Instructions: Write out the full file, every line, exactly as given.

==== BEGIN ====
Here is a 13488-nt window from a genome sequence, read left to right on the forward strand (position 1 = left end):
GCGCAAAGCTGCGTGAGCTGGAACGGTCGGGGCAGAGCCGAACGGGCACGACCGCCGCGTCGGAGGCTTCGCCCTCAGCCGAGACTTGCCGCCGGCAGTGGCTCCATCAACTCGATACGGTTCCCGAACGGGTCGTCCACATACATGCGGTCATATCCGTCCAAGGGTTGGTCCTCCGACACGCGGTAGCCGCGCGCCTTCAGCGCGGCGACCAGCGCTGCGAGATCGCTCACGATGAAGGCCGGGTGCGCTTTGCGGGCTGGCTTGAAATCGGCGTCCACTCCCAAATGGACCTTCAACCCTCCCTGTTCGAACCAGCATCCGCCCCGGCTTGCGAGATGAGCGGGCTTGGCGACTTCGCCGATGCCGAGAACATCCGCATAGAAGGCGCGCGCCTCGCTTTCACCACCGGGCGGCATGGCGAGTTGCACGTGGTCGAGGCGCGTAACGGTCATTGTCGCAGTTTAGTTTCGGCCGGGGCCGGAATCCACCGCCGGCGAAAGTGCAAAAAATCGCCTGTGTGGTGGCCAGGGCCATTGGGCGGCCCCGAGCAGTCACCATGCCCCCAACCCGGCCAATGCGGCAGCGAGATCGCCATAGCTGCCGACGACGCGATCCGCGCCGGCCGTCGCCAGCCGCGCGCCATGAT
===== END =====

Here is a 13488-nt window from a genome sequence, read left to right on the forward strand (position 1 = left end):
GCGCAAAGCTGCGTGAGCTGGAACGGTCGGGGCAGAGCCGAACGGGCACGACCGCCGCGTCGGAGGCTTCGCCCTCAGCCGAGACTTGCCGCCGGCAGTGGCTCCATCAACTCGATACGGTTCCCGAACGGGTCGTCCACATACATGCGGTCATATCCGTCCAAGGGTTGGTCCTCCGACACGCGGTAGCCGCGCGCCTTCAGCGCGGCGACCAGCGCTGCGAGATCGCTCACGATGAAGGCCGGGTGCGCTTTGCGGGCTGGCTTGAAATCGGCGTCCACTCCCAAATGGACCTTCAACCCTCCCTGTTCGAACCAGCATCCGCCCCGGCTTGCGAGATGAGCGGGCTTGGCGACTTCGCCGATGCCGAGAACATCCGCATAGAAGGCGCGCGCCTCGCTTTCACCACCGGGCGGCATGGCGAGTTGCACGTGGTCGAGGCGCGTAACGGTCATTGTCGCAGTTTAGTTTCGGCCGGGGCCGGAATCCACCGCCGGCGAAAGTGCAAAAAATCGCCTGTGTGGTGGCCAGGGCCATTGGGCGGCCCCGAGCAGTCACCATGCCCCCAACCCGGCCAATGCGGCAGCGAGATCGCCATAGCTGCCGACGACGCGATCCGCGCCGGCCGTCGCCAGCCGCGCGCCATGAT